Italian PM Letta wins first leg of confidence vote

Italian PM Letta wins first leg of confidence vote
# 11 December 2013 19:51 (UTC +04:00)

Baku-APA. Italy's Prime Minister Enrico Letta won a confidence vote in parliament's lower chamber on Wednesday after urging lawmakers to back his government or risk chaos, APA reports quoting Reuters

Opening a debate before his third confidence vote since October, he said Italy had avoided reforms for 20 years and could no longer afford to delay, with protests across the country this week underlining the bitter public mood after years of painful attempts to squeeze costs and boost revenues.

"I will do everything I can. I won't give in to those who say the chaos is too much and we can't do anything," he said, pledging to combat a growing tide of political disillusion and hostility to the European Union.

The lower house, dominated by Letta's center-left Democratic Party (PD), passed the confidence motion as expected. The coalition is also expected to win in the upper house, with the help of Interior Minister Angelino Alfano's New Centre Right and a smaller centrist group.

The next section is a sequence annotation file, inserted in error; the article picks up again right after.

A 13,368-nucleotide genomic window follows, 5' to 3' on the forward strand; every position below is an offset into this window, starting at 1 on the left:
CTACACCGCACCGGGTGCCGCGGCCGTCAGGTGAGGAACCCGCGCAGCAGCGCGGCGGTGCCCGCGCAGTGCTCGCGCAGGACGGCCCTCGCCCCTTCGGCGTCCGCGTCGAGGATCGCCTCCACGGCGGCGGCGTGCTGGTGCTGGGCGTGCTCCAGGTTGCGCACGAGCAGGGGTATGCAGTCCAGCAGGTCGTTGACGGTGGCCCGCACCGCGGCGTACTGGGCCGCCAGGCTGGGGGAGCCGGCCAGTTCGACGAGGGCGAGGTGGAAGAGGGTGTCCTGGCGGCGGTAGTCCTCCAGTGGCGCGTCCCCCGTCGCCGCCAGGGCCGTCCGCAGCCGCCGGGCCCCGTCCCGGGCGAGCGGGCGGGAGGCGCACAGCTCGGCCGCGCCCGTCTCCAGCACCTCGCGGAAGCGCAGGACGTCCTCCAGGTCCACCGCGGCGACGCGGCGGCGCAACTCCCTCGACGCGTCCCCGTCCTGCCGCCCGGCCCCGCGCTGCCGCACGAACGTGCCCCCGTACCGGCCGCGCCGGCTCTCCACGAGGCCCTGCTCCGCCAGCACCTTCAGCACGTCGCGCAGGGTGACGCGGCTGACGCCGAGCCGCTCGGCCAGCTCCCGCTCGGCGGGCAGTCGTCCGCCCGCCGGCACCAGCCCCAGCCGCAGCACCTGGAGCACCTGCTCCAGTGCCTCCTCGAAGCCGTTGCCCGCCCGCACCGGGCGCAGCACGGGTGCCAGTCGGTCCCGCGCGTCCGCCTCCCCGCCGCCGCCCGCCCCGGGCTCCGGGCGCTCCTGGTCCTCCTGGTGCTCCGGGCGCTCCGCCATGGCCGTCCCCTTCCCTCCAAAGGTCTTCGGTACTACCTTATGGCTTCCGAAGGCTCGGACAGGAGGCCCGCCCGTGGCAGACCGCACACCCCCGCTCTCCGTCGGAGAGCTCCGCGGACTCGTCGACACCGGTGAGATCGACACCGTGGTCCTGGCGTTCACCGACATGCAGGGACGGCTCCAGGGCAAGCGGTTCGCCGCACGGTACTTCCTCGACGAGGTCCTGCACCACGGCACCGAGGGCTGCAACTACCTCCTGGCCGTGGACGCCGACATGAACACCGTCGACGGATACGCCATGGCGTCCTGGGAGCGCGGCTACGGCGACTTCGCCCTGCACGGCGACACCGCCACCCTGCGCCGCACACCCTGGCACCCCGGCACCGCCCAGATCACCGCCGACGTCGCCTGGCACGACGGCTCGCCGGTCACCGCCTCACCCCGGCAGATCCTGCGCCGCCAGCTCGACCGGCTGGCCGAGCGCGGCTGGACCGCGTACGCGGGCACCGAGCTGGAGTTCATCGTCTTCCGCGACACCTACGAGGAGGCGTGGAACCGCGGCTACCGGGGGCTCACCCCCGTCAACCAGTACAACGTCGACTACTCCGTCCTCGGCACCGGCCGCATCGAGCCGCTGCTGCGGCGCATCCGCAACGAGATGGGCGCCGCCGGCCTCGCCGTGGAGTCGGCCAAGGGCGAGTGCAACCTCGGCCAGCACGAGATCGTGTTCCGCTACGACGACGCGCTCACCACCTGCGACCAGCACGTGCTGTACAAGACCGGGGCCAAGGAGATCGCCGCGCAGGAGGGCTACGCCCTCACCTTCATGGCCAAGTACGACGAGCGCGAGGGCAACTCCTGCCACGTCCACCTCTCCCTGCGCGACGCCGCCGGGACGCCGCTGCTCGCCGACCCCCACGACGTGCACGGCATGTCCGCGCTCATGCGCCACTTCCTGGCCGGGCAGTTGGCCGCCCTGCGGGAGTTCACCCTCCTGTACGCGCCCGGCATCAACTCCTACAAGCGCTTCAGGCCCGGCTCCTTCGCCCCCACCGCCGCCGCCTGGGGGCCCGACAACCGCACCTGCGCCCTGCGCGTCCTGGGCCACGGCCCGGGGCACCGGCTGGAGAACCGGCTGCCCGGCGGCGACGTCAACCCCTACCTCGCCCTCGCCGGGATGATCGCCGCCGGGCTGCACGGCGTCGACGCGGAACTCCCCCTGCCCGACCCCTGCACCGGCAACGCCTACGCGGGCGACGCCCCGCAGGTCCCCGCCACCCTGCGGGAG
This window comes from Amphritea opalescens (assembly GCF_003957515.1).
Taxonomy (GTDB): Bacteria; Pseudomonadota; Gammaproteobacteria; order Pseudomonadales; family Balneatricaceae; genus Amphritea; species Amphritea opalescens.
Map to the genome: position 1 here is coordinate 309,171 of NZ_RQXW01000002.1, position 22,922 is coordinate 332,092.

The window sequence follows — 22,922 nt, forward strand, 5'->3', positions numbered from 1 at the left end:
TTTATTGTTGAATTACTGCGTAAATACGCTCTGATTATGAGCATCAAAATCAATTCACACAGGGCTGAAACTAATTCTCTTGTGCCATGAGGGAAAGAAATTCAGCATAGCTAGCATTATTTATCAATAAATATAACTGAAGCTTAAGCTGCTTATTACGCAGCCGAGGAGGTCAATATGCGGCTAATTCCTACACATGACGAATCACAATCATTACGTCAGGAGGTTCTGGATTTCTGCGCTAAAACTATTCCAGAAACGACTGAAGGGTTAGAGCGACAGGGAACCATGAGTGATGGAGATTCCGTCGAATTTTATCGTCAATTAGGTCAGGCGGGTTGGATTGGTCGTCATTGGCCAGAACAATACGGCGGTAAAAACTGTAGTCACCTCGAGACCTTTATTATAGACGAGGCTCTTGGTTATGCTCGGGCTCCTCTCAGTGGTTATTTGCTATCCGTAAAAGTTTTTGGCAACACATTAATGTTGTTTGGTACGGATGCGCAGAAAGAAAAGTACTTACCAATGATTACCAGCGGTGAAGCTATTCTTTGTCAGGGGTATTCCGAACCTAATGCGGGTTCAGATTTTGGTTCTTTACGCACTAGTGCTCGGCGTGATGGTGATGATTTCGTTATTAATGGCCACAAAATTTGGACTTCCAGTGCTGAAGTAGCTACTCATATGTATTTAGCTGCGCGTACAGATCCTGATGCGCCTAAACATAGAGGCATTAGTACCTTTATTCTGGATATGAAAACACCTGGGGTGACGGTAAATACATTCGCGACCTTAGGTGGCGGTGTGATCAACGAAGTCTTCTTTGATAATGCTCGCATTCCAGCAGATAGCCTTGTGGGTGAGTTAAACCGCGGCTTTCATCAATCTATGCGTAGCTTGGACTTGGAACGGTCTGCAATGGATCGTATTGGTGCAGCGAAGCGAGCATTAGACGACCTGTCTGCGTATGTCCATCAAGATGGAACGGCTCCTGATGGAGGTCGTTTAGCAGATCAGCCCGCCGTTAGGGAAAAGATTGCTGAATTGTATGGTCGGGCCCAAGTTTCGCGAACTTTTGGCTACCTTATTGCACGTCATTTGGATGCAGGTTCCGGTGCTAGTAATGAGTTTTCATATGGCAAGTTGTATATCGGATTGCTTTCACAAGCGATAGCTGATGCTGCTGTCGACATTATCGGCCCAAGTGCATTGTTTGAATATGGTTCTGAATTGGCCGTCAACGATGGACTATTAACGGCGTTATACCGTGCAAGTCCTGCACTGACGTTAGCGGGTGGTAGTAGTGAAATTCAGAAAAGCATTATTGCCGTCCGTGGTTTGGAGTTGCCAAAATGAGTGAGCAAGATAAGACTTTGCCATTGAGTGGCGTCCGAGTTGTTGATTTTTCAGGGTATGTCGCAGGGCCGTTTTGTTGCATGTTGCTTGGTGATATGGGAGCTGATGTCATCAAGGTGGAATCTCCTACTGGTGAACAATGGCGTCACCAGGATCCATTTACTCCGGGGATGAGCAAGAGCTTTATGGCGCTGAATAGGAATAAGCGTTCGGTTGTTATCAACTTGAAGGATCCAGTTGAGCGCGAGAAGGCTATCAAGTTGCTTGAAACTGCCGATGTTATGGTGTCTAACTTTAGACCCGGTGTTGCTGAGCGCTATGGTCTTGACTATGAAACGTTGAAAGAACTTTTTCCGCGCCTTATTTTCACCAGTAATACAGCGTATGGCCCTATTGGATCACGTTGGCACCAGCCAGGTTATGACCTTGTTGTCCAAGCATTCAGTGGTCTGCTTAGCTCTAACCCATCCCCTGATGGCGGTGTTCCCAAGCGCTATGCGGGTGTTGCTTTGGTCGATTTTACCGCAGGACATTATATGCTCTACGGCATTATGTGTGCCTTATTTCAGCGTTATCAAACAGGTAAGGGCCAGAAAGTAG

Letta pledged to fight "like a lion" but the problems he faces include youth unemployment running at more than 40 percent. The economy is now smaller than it was more than a decade ago and obstacles range from rampant corruption and a discredited political system to a level of tax evasion which the head of Italy's tax authority said this week was incompatible with a democratic state.

As Letta spoke, police had shut down parts of Rome with hundreds of protesters gathering near parliament, shouting "Thieves! Thieves!".

He said the next 18 months would be devoted to a broad package of institutional reforms aimed at creating a stable basis for economic growth which he said should reach 1 percent in 2014 and 2 percent in 2015.

As well as a new electoral law and measures to untangle the conflicting web of powers between different levels of the administration, he promised to overhaul parliament to remove the Senate's power to vote no confidence in the government.

The upper house would become a review chamber linked to the regions instead of an exact counterweight to the lower house, removing a major cause of stalemate in Italy's political system.

On the economic front, he gave little detail but promised to cut Italy's public debt, the second highest in the euro zone as a proportion of the overall economy. In addition, he would lower taxes on families and companies, reduce unemployment and boost public investment, with a package of measures to attract foreign investment due to be approved by cabinet on Friday.

Many of these goals echoed those made when he took office in the spring, but so far a quarrelsome ruling coalition has hindered progress.

He promised privatizations and said the government would consider allowing employees to buy shares in the postal service and other public companies.

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